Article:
I'll show you how your monthly Social Security payment is affected if you claim early at age 62 or delay until 70. Determine the best strategy for your retirement by understanding the complex rules around spousal benefits, taxes, and work earnings.
Just because you can do something does not mean you should do that thing. I’m sure you’ve heard that before. I know I have, and I know I’ve said it myself a time or two.
Just because you’re eligible to collect Social Security at age 62 doesn’t mean that you should. It also doesn’t necessarily mean that you shouldn’t. As with most retirement decisions, there are many factors to consider, and deciding when to take Social Security depends on your circumstances. Today, I’m going to discuss how to help you decide when to claim your Social Security benefit.
I’m sure most of you know, that you can start taking Social Security as early as age 62, or age 60, if you're a survivor, or at any age, if you have a disability, or you can wait until you've reached full retirement age or at the latest, age 70.
What we generally like to advise is that if you can afford to wait, then you should, because of the risks it can help mitigate over a long retirement.
Here’s what you need to know:
What is “Full Retirement Age”?
Full retirement age is when you're eligible to receive your full Social Security benefits. Your full retirement age depends on your birth year, and for anyone born in 1960 or later, full retirement age is 67. It’s younger for those born before 1960, but for this video, we’re going to use age 67 for simplicity’s sake rather than go into the formulas and age changes.
If you want to know your benefit at different ages, simply log into the SSA website and it will tell you. That’s the easiest way to see what you will receive, and I won’t confuse or bore you with all the 5/9ths of one percent per month reduction if claimed early jargon that isn’t really going to help us much with this conversation anyway.
What if You Take Benefits Early?
If you take your Social Security benefit before your full retirement age, it will be permanently reduced. For example, let's assume you stop working at age 62 and your full retirement age is 67, and you decide to start benefits at age 62, your benefits would be permanently reduced by 30%.
Let’s put this in dollar terms to help it sink in. Let’s say your full retirement benefit at 67, is $3,000 per month. If you took your benefit early, at 62, you would only receive $2,100 per month.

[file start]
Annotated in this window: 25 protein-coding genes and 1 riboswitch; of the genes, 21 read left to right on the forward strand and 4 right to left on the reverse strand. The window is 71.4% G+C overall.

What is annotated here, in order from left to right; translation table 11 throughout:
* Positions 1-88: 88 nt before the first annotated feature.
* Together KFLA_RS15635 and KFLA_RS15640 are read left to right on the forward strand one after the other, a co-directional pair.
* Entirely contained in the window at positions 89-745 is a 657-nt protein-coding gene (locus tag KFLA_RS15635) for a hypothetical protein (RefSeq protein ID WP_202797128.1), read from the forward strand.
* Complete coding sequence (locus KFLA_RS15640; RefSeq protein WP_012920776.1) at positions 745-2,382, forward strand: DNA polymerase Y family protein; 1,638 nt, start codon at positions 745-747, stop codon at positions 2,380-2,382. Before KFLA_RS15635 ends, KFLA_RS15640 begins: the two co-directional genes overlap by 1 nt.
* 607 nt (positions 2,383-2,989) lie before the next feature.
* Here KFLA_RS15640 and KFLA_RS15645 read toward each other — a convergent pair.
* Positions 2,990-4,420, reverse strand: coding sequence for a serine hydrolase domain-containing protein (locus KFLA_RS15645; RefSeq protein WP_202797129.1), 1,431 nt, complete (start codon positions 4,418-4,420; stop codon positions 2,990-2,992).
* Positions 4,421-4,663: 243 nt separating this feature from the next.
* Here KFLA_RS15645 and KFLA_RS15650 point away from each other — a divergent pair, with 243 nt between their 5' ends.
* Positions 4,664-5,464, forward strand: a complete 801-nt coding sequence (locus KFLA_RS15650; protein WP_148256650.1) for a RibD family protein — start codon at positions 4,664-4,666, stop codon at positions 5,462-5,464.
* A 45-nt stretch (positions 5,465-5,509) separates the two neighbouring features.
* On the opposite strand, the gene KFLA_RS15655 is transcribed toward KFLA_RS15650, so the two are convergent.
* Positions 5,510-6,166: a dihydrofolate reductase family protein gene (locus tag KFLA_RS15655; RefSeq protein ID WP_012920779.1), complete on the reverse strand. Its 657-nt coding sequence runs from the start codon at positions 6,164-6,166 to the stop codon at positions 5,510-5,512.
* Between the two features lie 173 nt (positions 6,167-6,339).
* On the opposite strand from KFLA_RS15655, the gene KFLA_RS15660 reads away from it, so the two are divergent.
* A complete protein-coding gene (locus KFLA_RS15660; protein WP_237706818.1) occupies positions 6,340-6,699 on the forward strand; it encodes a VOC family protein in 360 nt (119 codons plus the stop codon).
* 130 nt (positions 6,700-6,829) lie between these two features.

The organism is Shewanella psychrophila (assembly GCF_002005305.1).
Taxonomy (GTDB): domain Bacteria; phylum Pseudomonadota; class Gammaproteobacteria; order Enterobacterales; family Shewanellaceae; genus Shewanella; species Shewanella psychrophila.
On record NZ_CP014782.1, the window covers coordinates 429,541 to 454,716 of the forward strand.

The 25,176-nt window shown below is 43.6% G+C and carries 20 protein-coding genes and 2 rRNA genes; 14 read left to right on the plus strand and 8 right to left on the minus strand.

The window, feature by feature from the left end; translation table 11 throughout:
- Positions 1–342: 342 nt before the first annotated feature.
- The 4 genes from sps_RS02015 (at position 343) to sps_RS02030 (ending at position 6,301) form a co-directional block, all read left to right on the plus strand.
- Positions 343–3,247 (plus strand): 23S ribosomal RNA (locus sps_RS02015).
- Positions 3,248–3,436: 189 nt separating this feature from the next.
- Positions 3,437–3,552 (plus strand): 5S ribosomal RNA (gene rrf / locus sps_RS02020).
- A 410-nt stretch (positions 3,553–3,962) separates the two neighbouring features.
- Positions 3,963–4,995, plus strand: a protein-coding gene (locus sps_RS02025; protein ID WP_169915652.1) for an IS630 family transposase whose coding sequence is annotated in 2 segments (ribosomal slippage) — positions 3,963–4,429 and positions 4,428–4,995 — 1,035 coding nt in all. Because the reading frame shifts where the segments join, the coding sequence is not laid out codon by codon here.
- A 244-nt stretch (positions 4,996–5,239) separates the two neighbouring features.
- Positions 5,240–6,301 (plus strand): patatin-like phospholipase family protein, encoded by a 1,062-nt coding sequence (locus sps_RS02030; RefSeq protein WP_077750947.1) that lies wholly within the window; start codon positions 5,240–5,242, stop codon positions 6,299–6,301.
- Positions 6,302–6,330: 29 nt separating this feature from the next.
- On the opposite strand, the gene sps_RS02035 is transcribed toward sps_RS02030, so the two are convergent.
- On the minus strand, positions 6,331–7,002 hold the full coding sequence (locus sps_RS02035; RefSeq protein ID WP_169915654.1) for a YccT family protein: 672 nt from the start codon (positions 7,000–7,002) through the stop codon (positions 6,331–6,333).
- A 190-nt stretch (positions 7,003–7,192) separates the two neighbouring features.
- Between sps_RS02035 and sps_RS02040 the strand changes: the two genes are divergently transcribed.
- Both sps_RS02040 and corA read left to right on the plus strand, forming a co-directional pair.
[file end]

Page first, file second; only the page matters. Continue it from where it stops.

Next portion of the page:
What if You Delay Taking Your Benefits?
If you retire sometime between your full retirement age and age 70, you will earn a "delayed retirement credit” for your benefits, and this equates to 8% per year, for each year you wait past full retirement age. Now, to put some dollars to this, if you wait until age 70, well that’s 3 years past FRA, so 3 years x 8% = 24%. And if your FRA benefit is $3,000 and you wait until 70, your benefit will be $3,720 per month. And this does not include any potential adjustments for inflation.
Things to consider for when you should take your SSA benefits:
1. Breakeven point:
It’s common to calculate your breakeven point to determine which option will generate the most income over your expected lifespan. The breakeven point is typically around age 80 give or take a couple years.
2. Your life expectancy:
If you have good health on your side and good longevity in your family line, then waiting for a larger monthly check might be a good deal. On the other hand, if you're in poor health and don’t think your odds of having a long retirement are good, you might decide to take what you can while you can.
3. Your cash needs:
If you're considering early retirement and you have the resources, like a pension or a nest egg of investment accounts, or any other sources of income, you can be more flexible about when to take Social Security benefits. Obviously, if you have limited resources, you may want to consider postponing retirement or working part-time until you reach your full retirement age or beyond, so that you can maximize your Social Security benefits.
4. Your marital status:
If you're married, you should consider both yours and your spouse's age, health, and benefits. At full retirement age, you can take either 100% of your own retirement benefits or 50% of your spouse's, whichever is higher. Sometimes we like to advise a “bridge” for married couples. This means that we have the higher earning spouse wait until age 70 to claim, while we have the lower earning spouse claim at:
- Their own retirement
- At the retirement of the higher earning spouse
- Or at age 62
And you should claim at whichever of these 3 is the latest.